Pitch, pace, playing XI: What went wrong for Dhoni's Pune Supergiants - Firstpost

Pitch, pace, playing XI: What went wrong for Dhoni's Pune Supergiants

The Rajkot crowd traded the blue flags that are usually seen on Ambedkar Jayanti for the orange of the Gujarat Lions on Thursday, as the their team coasted to their second consecutive victory, and claimed the bragging rights in the first clash of the newbies in this year’s IPL. Here are the top talking points from the game:

The two faces

I know from experience how deceptive a Rajkot pitch can be. The surface is typically covered by an even layer of green grass, which attracts a fast bowlers better than food attracts Joey Tribianni. It is a trick that fools many though, for the wicket is usually a batter’s paradise.

Rising Pune Supergiants captain Mahendra Singh Dhoni. AFP

Rising Pune Supergiants captain Mahendra Singh Dhoni. AFP

Thursday’s wicket however, seemed to have two distinct sides. One end was covered by the sly grass hiding a featherbed, while the other was quite dry, with large cracks clearly visible. It was from this end that the odd ball turned more than expected, and this end that Ravindra Jadeja bowled two overs in the death, conceding a miraculous three runs.

The Pune Supergiants’ innings looked like it had two very different faces as well. Faf du Plessis and Kevin Pietersen showed with an 86 run stand easy it was to score when the ball was hard and new, even taking 16 off Dwayne Bravo’s first over. But Suresh Raina rotated his bowlers shrewdly, and used spin predominantly in the last ten overs, which made things difficult for the new batsmen who came in. Steve Smith and Mitchell Marsh could not give the innings the final burst of runs, and Pune went from 93 in 11 overs to just 143 in 19 overs, before Dhoni’s 20 runs off the last over lent their score some semblance of stability.

Pace bowlers let Pune down

Such is the game of cricket. After starring in their last encounter on a lively pitch, the pace department let the team down in Rajkot, mostly by bowling the wrong lengths. Dhoni mentioned in his post match comments about how the game was lost in the powerplay (62 runs, no wickets), four overs of which were bowled by RP Singh and Ishant Sharma. That forced Dhoni to bring in both his spinners while the field restrictions were still on. While the experienced R Ashwin gave away only four runs, M Ashwin - with a cumulative experience of one IPL game - conceded 20. He pulled things back later in his spell though, but the seam bowlers continued to leak runs.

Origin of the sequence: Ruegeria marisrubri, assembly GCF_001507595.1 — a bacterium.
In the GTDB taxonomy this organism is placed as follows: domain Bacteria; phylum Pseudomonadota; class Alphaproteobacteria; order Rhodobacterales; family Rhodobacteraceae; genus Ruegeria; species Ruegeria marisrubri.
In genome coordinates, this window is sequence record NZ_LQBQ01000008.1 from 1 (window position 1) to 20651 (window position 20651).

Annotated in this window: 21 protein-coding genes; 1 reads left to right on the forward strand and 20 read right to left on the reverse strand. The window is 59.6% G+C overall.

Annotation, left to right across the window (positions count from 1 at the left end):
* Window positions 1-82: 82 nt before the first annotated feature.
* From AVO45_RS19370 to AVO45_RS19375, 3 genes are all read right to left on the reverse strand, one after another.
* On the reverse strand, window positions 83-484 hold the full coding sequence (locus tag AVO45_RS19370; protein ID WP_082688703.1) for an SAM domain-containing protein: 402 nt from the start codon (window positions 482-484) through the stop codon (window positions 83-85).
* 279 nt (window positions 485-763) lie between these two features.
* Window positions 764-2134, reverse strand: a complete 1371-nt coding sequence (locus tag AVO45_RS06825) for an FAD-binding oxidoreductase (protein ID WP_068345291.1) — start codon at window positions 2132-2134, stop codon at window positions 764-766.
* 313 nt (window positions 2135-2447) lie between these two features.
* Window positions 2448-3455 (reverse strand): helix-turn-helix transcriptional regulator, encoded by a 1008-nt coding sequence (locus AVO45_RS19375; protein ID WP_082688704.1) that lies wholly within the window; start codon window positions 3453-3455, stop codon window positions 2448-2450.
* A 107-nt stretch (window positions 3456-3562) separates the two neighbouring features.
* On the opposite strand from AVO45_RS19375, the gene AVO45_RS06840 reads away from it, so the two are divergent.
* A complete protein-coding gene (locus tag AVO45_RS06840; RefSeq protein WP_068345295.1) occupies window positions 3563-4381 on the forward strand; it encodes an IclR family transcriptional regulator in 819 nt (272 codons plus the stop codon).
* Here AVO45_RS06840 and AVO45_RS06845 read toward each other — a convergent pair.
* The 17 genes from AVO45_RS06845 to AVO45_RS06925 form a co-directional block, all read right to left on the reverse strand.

Here are the economy rates of the Pune Rising Supergiants:

Ishant Sharma 9.75
R.P. Singh 10.5
Rajat Bhatia 10
Mitchell Marsh 10

Compare that to the pace bowlers in the opposition, and you get an idea of where Pune lost the game:

Praveen Kumar 6
Dwayne Bravo 10.75
James Faulkner 7.5

Team composition

The table above also points to another factor: the Lions played three spinners, while the Supergiants played only two. Those two, went at an economy rate of 7.12, despite M. Ashwin’s horrendous first over. On a pitch that had something in it for the spinners, at least at one end, perhaps Dhoni would have been ruing leaving out Adam Zampa.

“We did well in the first game, but this particular game I think we could have played with a few other players,” said captain Dhoni after the game. With leg spinners doing well in this tournament, it might not be no surprise if we see Zampa feature in the upcoming games as the third spinner, especially on tracks that offer turn.

If Zampa does come in though, it would mean Dhoni will have to leave an overseas player, most likely Mitchell Marsh. Such a move could make the batting order uncomfortably short, but with a top five of the quality that Pune have, it might be worth a shot in the search for the right combination.

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